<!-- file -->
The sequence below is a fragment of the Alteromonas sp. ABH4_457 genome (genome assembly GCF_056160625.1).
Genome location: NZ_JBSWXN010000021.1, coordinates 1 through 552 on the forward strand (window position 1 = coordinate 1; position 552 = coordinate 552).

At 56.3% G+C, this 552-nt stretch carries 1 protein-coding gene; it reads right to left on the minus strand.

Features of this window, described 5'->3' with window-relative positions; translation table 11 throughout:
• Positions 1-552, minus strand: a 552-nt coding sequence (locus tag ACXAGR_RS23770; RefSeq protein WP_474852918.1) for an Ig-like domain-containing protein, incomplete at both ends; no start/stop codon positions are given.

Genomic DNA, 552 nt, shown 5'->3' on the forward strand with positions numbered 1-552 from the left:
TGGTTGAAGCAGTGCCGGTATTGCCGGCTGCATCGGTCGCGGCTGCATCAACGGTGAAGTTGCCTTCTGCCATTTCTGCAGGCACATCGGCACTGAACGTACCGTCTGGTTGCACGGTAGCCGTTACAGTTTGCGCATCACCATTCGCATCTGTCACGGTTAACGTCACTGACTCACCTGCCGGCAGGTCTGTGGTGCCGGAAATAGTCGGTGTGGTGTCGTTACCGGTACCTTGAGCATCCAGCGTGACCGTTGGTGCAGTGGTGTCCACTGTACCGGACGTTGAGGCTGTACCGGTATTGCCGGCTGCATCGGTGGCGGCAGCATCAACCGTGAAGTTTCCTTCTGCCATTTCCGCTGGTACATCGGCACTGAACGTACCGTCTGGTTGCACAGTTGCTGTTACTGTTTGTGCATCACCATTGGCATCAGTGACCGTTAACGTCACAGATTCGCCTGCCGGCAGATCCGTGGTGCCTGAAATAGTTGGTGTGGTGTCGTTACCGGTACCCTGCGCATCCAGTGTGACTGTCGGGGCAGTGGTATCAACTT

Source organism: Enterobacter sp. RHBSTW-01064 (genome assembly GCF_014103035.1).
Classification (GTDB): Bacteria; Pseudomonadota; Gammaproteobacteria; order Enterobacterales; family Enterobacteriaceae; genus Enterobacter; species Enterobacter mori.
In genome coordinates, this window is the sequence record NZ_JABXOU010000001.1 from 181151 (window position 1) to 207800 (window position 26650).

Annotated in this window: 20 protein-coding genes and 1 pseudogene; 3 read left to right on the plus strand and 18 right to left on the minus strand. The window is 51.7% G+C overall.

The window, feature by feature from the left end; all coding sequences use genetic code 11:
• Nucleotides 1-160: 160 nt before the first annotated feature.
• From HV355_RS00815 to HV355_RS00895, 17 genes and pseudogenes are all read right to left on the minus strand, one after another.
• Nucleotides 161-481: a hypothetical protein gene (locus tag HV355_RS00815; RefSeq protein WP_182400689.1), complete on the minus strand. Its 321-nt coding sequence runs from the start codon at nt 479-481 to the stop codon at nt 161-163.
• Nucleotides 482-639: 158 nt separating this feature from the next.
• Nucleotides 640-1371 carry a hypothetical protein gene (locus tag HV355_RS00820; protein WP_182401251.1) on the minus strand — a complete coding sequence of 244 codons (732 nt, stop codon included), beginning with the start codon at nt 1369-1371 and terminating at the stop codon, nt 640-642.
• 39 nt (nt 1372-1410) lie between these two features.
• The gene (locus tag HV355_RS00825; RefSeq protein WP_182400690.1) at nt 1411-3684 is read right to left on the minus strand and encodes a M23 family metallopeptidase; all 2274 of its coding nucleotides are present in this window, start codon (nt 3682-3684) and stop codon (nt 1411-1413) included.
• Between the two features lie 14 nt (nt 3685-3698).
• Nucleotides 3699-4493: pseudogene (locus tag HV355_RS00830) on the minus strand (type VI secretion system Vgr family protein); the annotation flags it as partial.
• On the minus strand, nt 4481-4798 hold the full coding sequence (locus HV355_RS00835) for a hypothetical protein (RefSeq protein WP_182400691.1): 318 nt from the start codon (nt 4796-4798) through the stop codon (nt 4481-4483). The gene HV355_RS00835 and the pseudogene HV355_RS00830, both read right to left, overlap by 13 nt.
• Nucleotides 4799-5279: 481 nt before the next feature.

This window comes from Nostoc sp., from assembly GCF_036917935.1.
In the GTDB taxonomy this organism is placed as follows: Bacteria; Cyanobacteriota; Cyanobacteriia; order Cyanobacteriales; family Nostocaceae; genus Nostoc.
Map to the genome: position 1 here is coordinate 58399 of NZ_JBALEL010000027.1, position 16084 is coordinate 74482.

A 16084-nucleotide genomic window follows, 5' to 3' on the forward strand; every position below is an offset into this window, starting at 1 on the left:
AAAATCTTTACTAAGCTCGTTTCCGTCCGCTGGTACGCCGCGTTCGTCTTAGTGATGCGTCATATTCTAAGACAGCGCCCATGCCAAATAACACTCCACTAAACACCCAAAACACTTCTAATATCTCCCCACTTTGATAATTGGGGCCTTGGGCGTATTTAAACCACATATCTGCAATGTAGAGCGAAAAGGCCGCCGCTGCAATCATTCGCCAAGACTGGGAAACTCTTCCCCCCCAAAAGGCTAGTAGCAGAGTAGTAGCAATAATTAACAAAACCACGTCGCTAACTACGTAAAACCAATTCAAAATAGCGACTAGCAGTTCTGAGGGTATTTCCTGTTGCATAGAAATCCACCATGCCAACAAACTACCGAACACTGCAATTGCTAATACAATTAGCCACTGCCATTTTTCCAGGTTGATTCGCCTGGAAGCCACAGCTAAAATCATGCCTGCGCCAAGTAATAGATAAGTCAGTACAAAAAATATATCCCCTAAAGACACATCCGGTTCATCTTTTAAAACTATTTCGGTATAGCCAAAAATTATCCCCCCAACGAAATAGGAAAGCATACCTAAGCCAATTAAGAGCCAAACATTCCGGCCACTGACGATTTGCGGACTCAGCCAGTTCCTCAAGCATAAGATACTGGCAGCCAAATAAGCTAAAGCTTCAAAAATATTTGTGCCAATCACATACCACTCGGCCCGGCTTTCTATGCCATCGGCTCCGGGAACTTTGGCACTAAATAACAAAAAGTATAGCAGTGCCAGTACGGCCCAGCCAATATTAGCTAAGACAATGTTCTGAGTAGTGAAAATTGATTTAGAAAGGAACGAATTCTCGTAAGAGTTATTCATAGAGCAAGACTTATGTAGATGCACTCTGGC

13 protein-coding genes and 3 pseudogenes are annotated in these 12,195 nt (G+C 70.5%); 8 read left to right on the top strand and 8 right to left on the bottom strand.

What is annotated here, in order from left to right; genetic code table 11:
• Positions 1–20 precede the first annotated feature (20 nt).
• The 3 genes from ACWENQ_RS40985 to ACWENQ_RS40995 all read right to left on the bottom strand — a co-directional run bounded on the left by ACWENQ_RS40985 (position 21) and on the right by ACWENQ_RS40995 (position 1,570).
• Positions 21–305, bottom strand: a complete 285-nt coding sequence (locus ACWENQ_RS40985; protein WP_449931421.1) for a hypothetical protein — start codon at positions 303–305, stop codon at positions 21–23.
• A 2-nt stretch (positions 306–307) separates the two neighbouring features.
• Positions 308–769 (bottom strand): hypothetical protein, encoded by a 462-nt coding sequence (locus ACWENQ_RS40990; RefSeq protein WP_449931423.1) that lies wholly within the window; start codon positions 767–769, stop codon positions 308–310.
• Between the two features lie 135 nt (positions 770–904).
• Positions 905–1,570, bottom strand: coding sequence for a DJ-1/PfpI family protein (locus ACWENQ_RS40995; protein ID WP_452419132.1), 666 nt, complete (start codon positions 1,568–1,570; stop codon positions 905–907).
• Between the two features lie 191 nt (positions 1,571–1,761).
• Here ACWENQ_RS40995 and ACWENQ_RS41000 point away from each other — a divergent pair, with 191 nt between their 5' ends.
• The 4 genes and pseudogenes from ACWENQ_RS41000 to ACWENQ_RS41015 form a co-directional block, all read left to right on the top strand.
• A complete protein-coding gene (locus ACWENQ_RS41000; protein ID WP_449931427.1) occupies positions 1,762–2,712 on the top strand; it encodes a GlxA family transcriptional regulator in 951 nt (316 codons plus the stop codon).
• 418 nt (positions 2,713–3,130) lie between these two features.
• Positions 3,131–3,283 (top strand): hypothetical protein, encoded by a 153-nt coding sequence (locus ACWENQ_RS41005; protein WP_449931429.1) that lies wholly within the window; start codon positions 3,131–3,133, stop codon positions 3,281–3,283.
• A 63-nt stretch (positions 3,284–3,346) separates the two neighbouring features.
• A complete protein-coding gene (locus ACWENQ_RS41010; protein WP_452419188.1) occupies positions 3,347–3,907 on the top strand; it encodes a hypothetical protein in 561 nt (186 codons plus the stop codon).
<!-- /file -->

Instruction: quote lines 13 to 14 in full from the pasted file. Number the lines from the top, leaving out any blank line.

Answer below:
• Nucleotides 1-160: 160 nt before the first annotated feature.
• From HV355_RS00815 to HV355_RS00895, 17 genes and pseudogenes are all read right to left on the minus strand, one after another.